Increasingly large and intense wildfires in the Pacific Northwest are altering the seasonal pattern of air pollution and causing a spike in unhealthy pollutants in August, new research finds.
Increasingly large and intense wildfires in the Pacific Northwest are altering the seasonal pattern of air pollution and causing a spike in unhealthy pollutants in August, new research finds. The smoke is undermining clean air gains, posing potential risks to the health of millions of people, according to the study.
The research, led by scientists at the National Center for Atmospheric Research (NCAR), found that levels of carbon monoxide — a gas that indicates the presence of other air pollutants — have increased sharply as wildfires spread in August. Carbon monoxide levels are normally lower in the summer because of chemical reactions in the atmosphere related to changes in sunlight, and the finding that their levels have jumped indicates the extent of the smoke’s impacts.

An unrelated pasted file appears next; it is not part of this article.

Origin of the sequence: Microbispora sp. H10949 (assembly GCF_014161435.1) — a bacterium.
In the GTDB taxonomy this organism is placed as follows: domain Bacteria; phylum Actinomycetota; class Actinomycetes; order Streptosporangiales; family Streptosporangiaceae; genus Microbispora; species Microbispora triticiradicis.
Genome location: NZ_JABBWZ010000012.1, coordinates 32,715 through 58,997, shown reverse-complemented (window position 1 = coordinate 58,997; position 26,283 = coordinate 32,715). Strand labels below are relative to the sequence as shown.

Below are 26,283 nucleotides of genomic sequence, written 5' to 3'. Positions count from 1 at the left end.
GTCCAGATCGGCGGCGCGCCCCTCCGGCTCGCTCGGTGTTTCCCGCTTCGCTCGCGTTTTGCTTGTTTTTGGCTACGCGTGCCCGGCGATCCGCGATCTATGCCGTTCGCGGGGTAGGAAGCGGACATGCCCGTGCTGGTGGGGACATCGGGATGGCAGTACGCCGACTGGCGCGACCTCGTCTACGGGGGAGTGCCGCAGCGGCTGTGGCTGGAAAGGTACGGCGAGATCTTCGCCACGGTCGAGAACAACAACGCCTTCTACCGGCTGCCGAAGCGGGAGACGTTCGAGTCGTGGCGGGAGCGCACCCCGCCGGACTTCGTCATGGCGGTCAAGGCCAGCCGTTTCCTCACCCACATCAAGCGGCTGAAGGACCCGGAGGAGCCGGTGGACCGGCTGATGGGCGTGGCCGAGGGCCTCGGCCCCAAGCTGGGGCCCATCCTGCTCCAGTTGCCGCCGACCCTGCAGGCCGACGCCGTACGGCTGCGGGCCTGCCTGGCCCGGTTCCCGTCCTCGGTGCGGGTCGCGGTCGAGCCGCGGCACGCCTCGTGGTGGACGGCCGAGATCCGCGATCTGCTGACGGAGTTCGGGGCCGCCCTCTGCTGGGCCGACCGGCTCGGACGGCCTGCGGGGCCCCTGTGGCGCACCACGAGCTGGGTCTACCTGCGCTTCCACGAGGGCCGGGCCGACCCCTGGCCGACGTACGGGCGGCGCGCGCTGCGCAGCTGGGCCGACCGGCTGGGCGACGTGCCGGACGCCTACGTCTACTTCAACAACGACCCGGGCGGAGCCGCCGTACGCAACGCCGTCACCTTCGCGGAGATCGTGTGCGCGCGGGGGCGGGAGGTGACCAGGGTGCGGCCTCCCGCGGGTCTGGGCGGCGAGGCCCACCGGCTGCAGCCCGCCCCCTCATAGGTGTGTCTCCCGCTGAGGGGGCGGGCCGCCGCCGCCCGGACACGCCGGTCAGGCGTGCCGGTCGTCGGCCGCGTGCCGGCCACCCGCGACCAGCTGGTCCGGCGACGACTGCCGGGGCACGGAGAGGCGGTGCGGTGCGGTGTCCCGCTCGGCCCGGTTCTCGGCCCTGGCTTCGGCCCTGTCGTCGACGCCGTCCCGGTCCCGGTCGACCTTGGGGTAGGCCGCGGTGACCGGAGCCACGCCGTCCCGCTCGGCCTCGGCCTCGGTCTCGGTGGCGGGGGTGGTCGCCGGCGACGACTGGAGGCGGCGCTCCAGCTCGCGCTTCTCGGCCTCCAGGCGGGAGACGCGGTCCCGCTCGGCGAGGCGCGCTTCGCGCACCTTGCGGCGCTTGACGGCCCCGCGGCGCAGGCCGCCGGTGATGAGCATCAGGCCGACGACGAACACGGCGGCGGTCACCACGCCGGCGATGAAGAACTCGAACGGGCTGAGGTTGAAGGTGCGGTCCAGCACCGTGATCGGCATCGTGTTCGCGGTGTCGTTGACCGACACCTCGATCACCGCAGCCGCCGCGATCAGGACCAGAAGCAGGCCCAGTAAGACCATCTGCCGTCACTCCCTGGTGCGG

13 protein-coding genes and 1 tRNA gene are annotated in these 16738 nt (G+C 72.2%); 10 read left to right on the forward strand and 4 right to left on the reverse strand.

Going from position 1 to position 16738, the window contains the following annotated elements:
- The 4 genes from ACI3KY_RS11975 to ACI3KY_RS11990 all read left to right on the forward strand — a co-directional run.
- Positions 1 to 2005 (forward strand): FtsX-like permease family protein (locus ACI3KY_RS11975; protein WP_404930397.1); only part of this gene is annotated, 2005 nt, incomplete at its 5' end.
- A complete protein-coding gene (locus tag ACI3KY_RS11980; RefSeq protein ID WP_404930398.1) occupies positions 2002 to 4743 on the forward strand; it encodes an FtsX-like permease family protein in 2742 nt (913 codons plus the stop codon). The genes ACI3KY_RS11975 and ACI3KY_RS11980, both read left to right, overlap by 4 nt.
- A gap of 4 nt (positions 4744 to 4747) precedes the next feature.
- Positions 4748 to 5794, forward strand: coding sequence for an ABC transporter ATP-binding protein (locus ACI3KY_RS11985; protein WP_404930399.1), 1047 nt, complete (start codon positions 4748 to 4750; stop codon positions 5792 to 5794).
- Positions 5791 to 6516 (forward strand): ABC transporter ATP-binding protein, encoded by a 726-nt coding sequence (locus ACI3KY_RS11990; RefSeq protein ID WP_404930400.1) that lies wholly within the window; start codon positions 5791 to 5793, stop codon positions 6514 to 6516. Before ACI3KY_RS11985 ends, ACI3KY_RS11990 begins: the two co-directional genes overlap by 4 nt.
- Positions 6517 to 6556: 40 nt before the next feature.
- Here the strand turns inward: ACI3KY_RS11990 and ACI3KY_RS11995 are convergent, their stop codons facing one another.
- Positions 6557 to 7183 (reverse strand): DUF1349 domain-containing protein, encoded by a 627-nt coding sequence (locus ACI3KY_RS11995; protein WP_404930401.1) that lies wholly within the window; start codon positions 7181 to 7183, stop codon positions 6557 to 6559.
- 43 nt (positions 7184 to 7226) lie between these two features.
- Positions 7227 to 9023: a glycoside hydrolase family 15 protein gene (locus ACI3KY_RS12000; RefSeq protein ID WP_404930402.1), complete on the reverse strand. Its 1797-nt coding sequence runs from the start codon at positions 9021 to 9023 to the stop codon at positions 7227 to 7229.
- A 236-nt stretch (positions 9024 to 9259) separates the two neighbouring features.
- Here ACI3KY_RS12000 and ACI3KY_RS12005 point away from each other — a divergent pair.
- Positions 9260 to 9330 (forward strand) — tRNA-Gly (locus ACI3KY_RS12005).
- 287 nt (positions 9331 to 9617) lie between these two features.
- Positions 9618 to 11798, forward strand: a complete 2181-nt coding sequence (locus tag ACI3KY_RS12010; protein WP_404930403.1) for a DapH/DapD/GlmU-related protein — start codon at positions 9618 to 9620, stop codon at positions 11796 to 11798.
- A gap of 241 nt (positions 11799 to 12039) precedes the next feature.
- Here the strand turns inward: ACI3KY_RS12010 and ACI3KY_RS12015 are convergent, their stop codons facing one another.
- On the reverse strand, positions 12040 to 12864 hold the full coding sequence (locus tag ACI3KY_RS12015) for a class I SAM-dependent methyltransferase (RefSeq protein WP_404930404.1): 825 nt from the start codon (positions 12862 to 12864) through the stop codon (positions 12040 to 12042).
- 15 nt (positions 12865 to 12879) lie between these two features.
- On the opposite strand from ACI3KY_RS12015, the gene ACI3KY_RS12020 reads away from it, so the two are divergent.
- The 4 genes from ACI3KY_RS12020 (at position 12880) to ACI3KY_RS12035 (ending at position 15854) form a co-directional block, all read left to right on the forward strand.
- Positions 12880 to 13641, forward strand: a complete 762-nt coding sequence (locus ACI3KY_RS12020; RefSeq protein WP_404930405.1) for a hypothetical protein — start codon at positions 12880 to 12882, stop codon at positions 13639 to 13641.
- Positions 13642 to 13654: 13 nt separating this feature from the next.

“Wildfire emissions have increased so substantially that they’re changing the annual pattern of air quality across North America,” said NCAR scientist Rebecca Buchholz, the lead author. “It’s quite clear that there is a new peak of air pollution in August that didn’t used to exist.”
Although carbon monoxide generally is not a significant health concern outdoors, the gas indicates the presence of more harmful pollutants, including aerosols (airborne particulates) and ground-level ozone that tends to form on hot summer days.
An Oregon wildfire burns in 2013. The increasingly widespread wildfires in the Pacific Northwest are affecting air pollution across North America. (Photo Credit: Bureau of Land Management.)